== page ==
Who was the standard-bearer for EVIL prior to Hitler?

Title pretty much says it all: Who was the standard-bearer (at least in the Western world) for evil prior to 1945?

Napoleon? Genghis Khan? Judas? The Boogeyman? The Devil? Was there even one?

I don’t know, but

these were my first guesses. It would have to be someone that eventually lost a conflict, I think.

Attila the Hun?

Per this recent article (Hank Williams Jr. firing: Who was the rhetorical worst person in history before Hitler?), Napoleon, Pharoah and King George were popular choices (obviously depending on where you lived).

Not sure Napoleon would count; there’s a Sherlock Holmes story concerning busts of Napoleon getting destroyed, Lestrade thinks its the work of a lone Napoleon-hating nutter; discussing how rare it would be for someone to still hate him so much (it’s set less than a century after the wars). Not to mention busts of him are even being sold (and in England), I can’t see busts of Hitler being sold any time soon.

Attila the Hun would probably be up there, when the British wanted to demonise the Germans in WW1 & 2 “The Hun” was the shorthand they used.

In Dante’s Inferno, Judas Iscariot is in the worst spot in Hell, being chomped up in Satan’s mouth for eternity. Brutus and Cassius, who betrayed/murdered Julius Caesar, are nearby.

I would say one of the Christian’s perceived evildoers such as Judas Iscariot or Pontius Pilate.

Attila, Genghis Khan, and Tamerlane all had that fearsome conqueror thing going. Or it could be some “mad tyrant” who slaughtered people domestically.

The gospels don’t really make out Pilate to be worse than the high priest’s family, though. Judas gets a lot of flack for being a traitor. But Pilate starts from lower expectations, and is usually judged less harshly; he was just an occupier putting down a rebel would-be king.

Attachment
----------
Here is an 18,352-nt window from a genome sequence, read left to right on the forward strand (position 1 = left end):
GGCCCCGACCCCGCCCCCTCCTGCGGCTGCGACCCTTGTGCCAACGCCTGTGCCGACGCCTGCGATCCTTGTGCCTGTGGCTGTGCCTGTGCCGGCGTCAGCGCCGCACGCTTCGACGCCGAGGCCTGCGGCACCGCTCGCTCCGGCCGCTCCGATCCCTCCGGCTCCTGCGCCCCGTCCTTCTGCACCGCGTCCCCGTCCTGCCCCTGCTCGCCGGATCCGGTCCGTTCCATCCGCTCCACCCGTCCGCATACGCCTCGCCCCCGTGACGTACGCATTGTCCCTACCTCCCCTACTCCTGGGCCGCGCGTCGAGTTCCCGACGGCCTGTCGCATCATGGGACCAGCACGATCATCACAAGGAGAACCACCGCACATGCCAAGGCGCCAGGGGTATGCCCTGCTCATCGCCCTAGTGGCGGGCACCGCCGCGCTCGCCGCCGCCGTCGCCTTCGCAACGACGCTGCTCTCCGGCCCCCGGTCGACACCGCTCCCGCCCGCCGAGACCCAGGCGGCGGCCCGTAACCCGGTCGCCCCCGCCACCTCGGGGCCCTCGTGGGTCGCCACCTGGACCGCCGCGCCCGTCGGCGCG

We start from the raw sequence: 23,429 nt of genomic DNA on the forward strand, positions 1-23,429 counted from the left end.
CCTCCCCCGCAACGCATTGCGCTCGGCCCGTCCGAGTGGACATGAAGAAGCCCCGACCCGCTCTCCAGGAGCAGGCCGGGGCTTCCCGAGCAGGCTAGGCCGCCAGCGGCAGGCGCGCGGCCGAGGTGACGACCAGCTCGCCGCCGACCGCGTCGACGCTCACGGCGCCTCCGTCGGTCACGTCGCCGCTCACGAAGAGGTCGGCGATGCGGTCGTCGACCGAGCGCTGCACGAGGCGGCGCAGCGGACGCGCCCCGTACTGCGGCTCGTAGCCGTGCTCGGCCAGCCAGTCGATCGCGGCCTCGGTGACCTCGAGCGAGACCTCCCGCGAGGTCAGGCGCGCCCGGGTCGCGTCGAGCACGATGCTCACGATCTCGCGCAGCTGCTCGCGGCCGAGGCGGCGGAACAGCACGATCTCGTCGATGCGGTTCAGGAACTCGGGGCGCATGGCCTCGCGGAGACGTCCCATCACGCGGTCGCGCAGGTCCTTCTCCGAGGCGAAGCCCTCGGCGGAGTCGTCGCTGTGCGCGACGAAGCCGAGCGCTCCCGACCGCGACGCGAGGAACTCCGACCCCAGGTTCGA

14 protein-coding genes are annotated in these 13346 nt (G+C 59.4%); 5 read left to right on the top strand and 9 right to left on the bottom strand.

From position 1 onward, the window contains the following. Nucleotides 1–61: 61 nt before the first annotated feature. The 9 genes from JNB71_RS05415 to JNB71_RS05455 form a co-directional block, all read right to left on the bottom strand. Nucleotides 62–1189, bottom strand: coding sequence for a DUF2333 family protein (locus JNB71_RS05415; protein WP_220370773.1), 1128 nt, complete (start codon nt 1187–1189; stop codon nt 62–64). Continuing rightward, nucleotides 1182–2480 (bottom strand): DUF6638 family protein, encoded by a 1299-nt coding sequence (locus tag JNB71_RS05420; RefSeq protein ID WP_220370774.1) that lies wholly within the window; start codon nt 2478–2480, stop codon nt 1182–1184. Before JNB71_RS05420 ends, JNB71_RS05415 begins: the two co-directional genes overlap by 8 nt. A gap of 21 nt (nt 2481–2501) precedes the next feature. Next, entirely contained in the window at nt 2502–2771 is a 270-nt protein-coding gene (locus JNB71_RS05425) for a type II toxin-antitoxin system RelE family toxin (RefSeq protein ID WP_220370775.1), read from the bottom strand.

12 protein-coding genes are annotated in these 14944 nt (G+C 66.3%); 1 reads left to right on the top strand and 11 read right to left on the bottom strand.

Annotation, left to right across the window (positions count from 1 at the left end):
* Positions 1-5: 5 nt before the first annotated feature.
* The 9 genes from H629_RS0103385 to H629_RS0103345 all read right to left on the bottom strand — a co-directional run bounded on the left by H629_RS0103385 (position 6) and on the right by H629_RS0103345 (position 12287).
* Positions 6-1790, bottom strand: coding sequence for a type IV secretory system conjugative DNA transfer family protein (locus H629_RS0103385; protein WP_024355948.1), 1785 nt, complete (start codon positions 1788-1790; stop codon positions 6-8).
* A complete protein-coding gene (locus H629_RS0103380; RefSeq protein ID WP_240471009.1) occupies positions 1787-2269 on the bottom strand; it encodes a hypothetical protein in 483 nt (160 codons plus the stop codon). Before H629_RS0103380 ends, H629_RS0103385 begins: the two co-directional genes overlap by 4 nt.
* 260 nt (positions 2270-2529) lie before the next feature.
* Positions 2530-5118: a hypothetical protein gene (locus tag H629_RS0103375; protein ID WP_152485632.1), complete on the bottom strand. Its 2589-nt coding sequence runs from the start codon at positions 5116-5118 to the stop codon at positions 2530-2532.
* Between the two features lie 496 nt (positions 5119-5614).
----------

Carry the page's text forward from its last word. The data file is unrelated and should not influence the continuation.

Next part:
Some folks would say it’s Oliver Cromwell.

The Turks were a huge hassle for Eastern Europe for hundreds of years and relatively recently, too, weren’t they? One of those dudes?

Dr. Fu Manchu

Nero? Caligula? Or are they only more recently recognized as EVIL?

Vlad the Impaler (15th century) is popularly known for not much other than torturing people. I’m not saying he’s the definitive answer, though.

But he and Ivan the Dread were more Eastern than Western. (Ivan was the one invoked in my family.)

This gets asked here a couple of times a year. The usual consensus is Atilla.

I don’t know the answer to OP (though Vlad the Impaler seems a plausible choice), but am surprised to see Napoleon mentioned.

Napoleon may have waged wars recklessly, but was he really “EVIL”? I don’t think the French would agree. (Le tombeau de l’Empereur made quite an impression on me on my first visit to Paris.)

Attila the Hun is the one I’ve heard the most reference to over the years. His sobriquet “The Scourge of God” is proably a factor. Napoleon and Genghis Khan were also warrior/conquerors, but it seems Attila’s reputation has a noticeably higher level of nastiness. I would say it’s not an apples-to-apples comparison with Hitler, but probably the closest thing there was before Hitler.

What about Jack The Ripper?

No, because a small time serial killer doesn’t even come close to a leader of a gigantic military who aggressively conquered and killed many millions of people.